Rude Is Still Rude

There was a time when it was impolite to be rude.

However, somewhere along the long, as cell phones and texting began to erode our social skills, it suddenly became all the rage to only partially pay attention to the people we were talking with.  Yes, we had agreed to meet and talk about a subject–a client, a problem in the company, an issue with a co-worker–but then, while we sit in the same room, you think it’s completely OK to fire up the phone and give your thumbs a workout while I’m making an important point.  When you don’t give much of a response, I get frustrated, you look up, realize something is wrong and ask, “What’d you say?”

Multitasking at the cost of personal contact is NOT good business.  In time, there will be a rebellion and companies will install cell-phone blocking equipment or begin a “phones-free” meeting policy.  Imagine how productive and short a meeting could be if you stayed on task?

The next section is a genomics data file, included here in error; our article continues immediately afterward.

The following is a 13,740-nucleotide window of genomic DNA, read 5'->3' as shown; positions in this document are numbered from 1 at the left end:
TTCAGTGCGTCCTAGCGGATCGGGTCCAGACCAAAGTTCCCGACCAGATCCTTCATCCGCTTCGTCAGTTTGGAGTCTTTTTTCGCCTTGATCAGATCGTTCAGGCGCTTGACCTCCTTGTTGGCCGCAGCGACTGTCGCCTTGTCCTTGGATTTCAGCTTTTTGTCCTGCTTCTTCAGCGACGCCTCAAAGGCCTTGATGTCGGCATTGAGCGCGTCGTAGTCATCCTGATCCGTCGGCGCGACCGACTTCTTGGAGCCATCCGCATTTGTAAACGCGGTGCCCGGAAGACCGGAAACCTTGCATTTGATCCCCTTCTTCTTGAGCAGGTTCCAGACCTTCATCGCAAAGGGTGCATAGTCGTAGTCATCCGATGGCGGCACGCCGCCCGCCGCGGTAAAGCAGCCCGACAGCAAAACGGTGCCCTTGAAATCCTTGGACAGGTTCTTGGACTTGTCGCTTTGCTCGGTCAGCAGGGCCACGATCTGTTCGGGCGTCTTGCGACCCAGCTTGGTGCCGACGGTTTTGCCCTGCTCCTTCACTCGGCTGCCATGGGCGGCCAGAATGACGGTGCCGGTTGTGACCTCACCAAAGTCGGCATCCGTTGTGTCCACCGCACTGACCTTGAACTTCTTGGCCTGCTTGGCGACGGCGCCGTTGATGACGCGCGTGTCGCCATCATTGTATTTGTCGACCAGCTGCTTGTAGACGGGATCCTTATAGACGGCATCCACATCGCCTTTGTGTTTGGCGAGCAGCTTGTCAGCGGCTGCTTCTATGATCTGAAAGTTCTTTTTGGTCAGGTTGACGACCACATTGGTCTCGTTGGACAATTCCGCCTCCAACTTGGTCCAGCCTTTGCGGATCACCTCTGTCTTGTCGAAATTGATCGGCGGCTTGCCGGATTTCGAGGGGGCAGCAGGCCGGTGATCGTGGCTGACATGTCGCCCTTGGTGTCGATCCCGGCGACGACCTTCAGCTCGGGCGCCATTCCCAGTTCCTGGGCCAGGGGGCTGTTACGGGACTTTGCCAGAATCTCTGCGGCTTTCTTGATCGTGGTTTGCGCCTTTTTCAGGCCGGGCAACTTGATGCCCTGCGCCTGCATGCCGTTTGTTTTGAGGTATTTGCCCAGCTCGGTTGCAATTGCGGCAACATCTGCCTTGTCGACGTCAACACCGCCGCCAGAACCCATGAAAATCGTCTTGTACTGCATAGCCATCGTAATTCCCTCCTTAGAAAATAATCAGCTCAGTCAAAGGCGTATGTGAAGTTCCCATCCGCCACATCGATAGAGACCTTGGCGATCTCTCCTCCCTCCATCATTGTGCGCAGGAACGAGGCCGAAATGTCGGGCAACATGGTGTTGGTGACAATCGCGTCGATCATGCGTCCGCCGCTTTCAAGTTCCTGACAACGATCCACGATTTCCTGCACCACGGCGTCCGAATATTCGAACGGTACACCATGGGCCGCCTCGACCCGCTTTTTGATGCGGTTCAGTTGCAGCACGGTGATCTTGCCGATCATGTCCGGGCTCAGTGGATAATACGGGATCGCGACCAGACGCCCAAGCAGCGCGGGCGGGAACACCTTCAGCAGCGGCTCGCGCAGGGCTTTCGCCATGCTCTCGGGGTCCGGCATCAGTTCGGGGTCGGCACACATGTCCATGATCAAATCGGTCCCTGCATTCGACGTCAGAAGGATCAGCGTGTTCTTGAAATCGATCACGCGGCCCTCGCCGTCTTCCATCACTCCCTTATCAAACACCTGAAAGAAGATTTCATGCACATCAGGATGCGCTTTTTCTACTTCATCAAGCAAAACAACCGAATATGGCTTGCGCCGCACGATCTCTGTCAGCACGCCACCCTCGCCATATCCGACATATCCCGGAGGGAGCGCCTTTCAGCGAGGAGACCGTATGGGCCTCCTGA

Believe me, you’re no more important than anyone else in the room.  When we’ve sat down to talk, your phone rings and then you answer it, unless it’s a Tsunami warning, you have just offended me.  Let me help.  You invite a girl to a dance and in the middle of a dance, someone you know walks up and you just walk away from your date.

Rude is still rude.   Somewhere along the line, a good number of people began tolerating it until it reached the point of, “Oh, well, he’s just THAT way!”  I’ve witnessed going from a generation that looked ahead to the future to one that’s focused on themselves and now, where instant gratification rules and when the only time they do look ahead is when there’s a mirror in front of them.

There.  I said it.  Now I’m going to go home and check to make sure those brat kids aren’t playing on my lawn again.

Tim Hunter

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